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Covering An Election In A Closed Country

Oguljamal Yazliyeva, the director of RFE/RL's Turkmen Service
Oguljamal Yazliyeva, the director of RFE/RL's Turkmen Service
The telephone lines are cut, journalists are harassed, and the candidates won't speak to you. For independent journalists, covering Turkmenistan's parliamentary elections on December 14 is far from easy. We asked the director of RFE/RL's Turkmen Service, Oguljamal Yazliyeva, about the challenges she and her colleagues face.

"Despite the Turkmen government's promises of democratization, people who hold diverging opinions or criticize the authorities are still subject to pressure.

"The authorities are restricting the work of our correspondents and contributors by cutting off their telephones and monitoring their every move.

"International calls to and from our correspondents provided by the private MTS GSM operator, and the state-owned Turkmen Telecom, have been blocked.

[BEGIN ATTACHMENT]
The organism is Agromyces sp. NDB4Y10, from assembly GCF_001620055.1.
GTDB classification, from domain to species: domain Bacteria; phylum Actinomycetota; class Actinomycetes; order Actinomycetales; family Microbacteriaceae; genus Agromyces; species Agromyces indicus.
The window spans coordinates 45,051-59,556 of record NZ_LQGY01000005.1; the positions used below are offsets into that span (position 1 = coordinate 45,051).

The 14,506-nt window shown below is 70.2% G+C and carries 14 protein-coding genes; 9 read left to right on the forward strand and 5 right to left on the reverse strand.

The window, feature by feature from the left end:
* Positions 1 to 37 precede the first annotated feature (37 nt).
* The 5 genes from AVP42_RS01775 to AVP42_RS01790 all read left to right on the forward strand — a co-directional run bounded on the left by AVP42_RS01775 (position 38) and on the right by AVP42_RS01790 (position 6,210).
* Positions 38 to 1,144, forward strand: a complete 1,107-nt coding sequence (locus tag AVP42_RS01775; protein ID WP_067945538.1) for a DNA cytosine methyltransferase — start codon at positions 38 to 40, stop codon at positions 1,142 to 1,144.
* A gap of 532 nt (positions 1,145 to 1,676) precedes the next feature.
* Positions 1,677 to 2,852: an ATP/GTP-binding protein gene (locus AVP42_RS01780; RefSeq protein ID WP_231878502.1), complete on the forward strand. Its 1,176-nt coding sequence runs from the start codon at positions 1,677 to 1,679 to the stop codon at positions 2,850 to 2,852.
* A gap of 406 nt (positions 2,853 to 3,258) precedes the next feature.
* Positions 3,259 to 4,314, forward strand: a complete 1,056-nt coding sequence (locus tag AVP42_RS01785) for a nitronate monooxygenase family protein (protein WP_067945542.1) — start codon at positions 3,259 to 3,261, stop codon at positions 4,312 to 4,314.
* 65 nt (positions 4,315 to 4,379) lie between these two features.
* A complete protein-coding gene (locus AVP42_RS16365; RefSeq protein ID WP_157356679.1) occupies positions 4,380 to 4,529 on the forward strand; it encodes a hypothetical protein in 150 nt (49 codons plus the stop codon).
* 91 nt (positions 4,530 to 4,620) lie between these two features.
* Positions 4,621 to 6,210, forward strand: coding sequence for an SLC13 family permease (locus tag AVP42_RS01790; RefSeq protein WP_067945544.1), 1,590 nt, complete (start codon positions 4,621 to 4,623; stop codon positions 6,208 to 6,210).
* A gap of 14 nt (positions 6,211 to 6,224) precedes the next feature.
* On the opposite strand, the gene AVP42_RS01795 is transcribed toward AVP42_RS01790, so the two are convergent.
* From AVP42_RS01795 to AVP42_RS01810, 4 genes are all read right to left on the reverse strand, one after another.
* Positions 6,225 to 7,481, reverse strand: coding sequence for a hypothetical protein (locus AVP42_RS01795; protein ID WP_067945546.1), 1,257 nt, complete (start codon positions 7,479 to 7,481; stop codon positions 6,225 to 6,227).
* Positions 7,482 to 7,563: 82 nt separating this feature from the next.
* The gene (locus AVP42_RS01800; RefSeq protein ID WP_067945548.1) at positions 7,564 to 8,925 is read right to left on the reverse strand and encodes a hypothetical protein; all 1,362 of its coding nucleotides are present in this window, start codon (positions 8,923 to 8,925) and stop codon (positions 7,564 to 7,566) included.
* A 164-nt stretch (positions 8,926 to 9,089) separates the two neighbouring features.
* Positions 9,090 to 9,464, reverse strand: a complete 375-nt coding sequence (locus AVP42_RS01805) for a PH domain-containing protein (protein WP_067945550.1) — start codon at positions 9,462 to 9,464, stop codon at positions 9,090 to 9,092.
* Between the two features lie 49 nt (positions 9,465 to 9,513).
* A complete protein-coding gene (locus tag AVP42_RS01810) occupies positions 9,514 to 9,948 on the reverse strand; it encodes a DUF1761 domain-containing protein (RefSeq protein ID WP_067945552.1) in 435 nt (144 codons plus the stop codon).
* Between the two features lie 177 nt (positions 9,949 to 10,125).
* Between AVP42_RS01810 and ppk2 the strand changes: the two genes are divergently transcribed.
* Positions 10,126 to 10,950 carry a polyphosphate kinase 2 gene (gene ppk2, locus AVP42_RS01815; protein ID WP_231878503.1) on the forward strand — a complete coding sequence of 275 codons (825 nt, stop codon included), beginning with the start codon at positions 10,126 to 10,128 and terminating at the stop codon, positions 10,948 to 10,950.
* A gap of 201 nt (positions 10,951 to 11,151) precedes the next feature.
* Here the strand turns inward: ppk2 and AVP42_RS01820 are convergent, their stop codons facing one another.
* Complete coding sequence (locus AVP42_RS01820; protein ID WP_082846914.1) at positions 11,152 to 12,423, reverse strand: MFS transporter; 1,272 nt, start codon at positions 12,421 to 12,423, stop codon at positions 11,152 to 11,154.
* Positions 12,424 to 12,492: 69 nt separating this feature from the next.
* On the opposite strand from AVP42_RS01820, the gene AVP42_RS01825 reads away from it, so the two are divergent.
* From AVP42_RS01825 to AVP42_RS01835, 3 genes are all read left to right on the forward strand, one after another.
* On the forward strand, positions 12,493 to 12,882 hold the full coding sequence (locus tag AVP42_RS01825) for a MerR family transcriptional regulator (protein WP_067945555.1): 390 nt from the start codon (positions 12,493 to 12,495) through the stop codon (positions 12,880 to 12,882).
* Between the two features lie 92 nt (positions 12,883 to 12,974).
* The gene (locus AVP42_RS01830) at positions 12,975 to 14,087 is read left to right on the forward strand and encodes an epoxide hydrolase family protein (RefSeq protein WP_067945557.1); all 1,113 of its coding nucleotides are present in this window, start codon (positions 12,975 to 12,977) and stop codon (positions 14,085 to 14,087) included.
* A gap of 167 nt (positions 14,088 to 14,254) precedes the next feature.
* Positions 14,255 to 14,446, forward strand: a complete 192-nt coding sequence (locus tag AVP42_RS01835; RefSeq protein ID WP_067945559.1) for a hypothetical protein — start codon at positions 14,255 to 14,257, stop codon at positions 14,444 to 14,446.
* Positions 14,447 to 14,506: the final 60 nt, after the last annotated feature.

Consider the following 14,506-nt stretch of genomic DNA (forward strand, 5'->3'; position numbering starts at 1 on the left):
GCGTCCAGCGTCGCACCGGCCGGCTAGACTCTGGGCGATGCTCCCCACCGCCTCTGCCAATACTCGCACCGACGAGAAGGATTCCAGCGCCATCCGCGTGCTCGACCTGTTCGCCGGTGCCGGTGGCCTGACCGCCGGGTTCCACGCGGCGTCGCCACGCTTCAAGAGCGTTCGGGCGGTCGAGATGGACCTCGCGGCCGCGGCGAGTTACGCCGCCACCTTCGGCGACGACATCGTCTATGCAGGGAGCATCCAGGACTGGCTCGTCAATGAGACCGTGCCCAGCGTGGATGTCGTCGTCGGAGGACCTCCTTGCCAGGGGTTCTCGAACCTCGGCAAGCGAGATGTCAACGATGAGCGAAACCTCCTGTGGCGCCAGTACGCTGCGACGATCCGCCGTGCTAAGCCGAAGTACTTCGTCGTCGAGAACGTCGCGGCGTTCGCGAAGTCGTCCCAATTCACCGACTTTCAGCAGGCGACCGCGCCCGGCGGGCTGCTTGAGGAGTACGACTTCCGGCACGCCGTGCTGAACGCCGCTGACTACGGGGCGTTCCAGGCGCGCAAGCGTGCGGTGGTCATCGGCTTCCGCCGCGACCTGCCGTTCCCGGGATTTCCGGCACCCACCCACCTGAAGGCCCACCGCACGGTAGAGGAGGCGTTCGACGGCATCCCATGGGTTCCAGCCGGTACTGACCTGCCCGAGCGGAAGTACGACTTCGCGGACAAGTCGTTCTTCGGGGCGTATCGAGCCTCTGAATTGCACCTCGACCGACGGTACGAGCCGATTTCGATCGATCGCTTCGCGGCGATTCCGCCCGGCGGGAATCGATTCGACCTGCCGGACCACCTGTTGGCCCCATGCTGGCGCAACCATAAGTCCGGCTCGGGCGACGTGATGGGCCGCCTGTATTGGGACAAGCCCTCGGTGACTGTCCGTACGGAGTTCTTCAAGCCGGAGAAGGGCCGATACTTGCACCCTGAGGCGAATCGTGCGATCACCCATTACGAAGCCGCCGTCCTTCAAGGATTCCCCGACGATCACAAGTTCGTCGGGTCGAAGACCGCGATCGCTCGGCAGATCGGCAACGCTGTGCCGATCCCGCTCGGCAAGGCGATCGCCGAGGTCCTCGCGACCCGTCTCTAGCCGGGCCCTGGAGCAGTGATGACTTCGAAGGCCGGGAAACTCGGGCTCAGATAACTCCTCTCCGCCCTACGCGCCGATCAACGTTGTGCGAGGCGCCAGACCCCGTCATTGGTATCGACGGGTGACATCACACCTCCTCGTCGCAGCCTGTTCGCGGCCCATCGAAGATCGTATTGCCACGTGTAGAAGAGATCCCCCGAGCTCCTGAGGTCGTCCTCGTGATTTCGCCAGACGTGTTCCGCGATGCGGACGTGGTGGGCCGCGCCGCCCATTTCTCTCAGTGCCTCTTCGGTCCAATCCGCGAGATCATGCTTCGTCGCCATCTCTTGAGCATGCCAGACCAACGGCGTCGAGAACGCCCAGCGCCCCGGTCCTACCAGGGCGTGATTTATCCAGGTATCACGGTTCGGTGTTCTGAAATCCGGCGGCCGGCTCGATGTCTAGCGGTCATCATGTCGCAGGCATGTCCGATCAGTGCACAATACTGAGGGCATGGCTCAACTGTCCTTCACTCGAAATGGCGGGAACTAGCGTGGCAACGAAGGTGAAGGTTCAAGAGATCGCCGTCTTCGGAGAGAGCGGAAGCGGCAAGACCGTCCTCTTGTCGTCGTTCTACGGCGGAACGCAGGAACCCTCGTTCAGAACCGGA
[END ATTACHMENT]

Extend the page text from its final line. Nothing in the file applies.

"MTS GSM in Ashgabat told us that there are no technical problems and recommended that we call the customer-service department. But whenever we call, the number is constantly busy. Some engineers at MTS GSM told us that there were some "comments" on RFE/RL correspondents' profiles in their database.

"Osman Halliyev, our correspondent in the Lebap Province, says that all his international calls have been barred. He has complained to the authorities, but they haven't done anything.

"Halliyev also says that in recent days his home and movements have been under constant surveillance by the local secret police. His only contact with us is through e-mail.

"But even communication through the Internet is difficult. Although Internet connections at home are becoming more common in the cities, it's still a problem for our correspondents living in distant rural areas. There aren't many Internet cafes, and we assume they're all monitored by the authorities.

"And it's hard to do a story when members of parliament and officials never speak to us. But that doesn't mean we'll stop trying to speak to them.

"We've always had these types of problems with the authorities, but since we upped our election coverage in recent weeks it's got worse.

"It's difficult to know what to do. There's not very much we can do, except try to report the news, give context, and keep our correspondents safe.

"It helps when organizations, like Reporters Without Borders, call on the authorities to loosen up their grip on media, but for now, even though Turkmenistan is supposed to be on the path to democracy, not very much has changed."